We are making inroads in central government, the next stage is to scale this to ensure that from a holistic service offering, the public sector as a whole takes the same user centred, consistent approach, adhering to the service standards, sharing best practice, reusing components and implementing funding models that reward risk, avoiding preconceived ‘fixed scopes’. All of this will help to drive economies of scale and return on investment, which will be vital in the current economic climate, post-pandemic.

As is evident the delivery of any service often touches and integrates with various other parts of the public sector. Achieving the aim of designing and building consistently good public services will only be possible by strengthening ties and further joining up central government, the wider NHS ecosystem, local authorities and the third sector. Systems thinking and enterprise leadership are vital to help facilitate this.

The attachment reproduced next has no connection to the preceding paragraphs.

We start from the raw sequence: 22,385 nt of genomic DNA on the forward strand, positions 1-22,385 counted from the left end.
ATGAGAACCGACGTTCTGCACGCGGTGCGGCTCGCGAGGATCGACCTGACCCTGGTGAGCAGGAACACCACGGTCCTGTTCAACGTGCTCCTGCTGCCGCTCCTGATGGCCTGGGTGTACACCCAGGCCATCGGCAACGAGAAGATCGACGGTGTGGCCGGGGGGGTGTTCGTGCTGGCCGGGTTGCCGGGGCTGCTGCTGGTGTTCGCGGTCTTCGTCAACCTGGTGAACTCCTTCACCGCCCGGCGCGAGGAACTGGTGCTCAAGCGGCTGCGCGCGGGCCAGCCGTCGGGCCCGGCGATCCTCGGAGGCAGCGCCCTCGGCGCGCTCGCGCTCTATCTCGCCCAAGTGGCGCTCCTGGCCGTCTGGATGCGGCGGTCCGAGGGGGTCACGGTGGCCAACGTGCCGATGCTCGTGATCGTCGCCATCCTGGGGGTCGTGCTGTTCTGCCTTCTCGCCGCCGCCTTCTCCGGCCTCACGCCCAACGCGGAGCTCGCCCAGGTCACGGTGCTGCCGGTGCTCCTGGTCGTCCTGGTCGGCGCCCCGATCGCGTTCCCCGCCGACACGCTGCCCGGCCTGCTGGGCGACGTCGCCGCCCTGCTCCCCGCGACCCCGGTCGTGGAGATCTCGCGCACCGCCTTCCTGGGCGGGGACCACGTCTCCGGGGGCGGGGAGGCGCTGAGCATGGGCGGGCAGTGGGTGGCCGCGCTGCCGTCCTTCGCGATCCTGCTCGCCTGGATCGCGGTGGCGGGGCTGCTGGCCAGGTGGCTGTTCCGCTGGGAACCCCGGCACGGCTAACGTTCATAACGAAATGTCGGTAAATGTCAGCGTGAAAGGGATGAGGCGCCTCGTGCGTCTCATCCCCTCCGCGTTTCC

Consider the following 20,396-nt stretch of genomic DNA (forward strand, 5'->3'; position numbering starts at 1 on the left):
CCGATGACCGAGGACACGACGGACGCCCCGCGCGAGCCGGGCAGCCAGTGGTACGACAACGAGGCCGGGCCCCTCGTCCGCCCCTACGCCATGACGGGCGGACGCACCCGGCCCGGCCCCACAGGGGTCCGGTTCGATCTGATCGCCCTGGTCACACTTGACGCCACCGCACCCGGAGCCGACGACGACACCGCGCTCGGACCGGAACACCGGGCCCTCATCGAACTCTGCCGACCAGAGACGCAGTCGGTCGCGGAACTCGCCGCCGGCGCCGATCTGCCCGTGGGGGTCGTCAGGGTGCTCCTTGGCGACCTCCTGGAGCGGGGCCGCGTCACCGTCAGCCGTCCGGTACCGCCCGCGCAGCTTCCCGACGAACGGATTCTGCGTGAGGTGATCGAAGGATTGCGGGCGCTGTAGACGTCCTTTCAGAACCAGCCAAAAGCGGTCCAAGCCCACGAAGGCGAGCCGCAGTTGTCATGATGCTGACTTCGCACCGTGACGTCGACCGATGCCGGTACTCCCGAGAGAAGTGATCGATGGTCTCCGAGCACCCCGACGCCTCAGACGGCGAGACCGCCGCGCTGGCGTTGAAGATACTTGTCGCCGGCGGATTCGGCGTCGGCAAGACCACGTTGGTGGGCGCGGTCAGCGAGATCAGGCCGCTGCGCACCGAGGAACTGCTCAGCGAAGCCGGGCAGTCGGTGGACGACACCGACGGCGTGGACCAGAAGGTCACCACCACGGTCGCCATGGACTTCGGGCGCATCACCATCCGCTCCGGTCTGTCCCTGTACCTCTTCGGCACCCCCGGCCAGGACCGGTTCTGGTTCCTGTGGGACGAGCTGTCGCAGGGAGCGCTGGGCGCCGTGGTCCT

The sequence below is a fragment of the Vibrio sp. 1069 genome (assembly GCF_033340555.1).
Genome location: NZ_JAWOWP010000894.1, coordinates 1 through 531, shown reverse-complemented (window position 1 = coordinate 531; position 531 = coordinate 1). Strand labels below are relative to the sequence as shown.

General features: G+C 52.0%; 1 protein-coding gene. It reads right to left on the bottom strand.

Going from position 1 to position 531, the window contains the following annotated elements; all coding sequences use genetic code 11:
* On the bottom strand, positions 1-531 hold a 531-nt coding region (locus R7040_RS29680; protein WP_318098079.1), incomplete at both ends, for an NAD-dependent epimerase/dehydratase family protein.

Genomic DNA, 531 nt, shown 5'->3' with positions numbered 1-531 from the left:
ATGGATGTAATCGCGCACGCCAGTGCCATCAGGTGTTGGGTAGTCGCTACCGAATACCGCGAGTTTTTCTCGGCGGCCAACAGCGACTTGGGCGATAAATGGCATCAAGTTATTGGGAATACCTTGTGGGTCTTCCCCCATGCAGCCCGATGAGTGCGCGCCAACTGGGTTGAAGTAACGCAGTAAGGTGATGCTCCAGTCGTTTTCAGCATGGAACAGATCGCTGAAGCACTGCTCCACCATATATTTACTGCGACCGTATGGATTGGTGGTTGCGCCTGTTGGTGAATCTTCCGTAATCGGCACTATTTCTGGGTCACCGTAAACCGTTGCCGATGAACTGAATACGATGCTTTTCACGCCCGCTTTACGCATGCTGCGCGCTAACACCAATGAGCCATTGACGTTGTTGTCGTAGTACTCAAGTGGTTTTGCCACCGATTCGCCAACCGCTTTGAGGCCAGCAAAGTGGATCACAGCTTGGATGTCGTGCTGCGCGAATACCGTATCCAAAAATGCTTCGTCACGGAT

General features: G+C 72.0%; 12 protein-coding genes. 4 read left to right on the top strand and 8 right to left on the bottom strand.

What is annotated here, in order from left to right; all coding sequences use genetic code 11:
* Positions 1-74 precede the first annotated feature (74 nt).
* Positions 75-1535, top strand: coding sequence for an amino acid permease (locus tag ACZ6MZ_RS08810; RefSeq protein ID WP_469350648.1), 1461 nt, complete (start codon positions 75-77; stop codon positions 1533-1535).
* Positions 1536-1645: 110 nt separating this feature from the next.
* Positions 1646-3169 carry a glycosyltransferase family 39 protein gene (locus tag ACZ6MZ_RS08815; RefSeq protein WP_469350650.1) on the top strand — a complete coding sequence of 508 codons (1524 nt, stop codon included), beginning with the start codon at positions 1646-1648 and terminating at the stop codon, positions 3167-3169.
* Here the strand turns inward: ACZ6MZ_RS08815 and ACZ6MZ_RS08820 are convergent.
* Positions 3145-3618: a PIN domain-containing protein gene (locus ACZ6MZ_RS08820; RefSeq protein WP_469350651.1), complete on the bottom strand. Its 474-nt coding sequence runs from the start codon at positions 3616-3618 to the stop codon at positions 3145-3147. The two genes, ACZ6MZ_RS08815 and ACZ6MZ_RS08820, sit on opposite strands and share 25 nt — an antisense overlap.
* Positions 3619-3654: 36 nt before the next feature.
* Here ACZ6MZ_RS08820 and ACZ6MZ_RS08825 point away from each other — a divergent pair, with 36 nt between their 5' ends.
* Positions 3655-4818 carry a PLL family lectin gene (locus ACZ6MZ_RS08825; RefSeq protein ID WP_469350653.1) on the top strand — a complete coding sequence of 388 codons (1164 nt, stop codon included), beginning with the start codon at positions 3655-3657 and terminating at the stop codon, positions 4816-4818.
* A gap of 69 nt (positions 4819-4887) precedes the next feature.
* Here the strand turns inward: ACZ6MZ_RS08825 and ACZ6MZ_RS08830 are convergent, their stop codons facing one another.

By building and growing this network of DDaT grounded and user centred leadership we can be confident that we are all moving in the same direction to ensure we deliver good services for our users and serve as a reference point in delivering good services to the public, across the world. A consistent standard and ‘look and feel’ of services can only help to drive user satisfaction and trust from the public, which is arguably the most difficult sentiment to achieve.

The value of getting this right, establishing a leadership network and capability that understands the value of DDaT and user centred design cannot be underestimated in terms of delivering better citizen/patient outcomes. Complementing this with the enormous efficiencies that would be enabled by a more connected public sector stands to establish an as yet unattainable consistency in the quality of public services.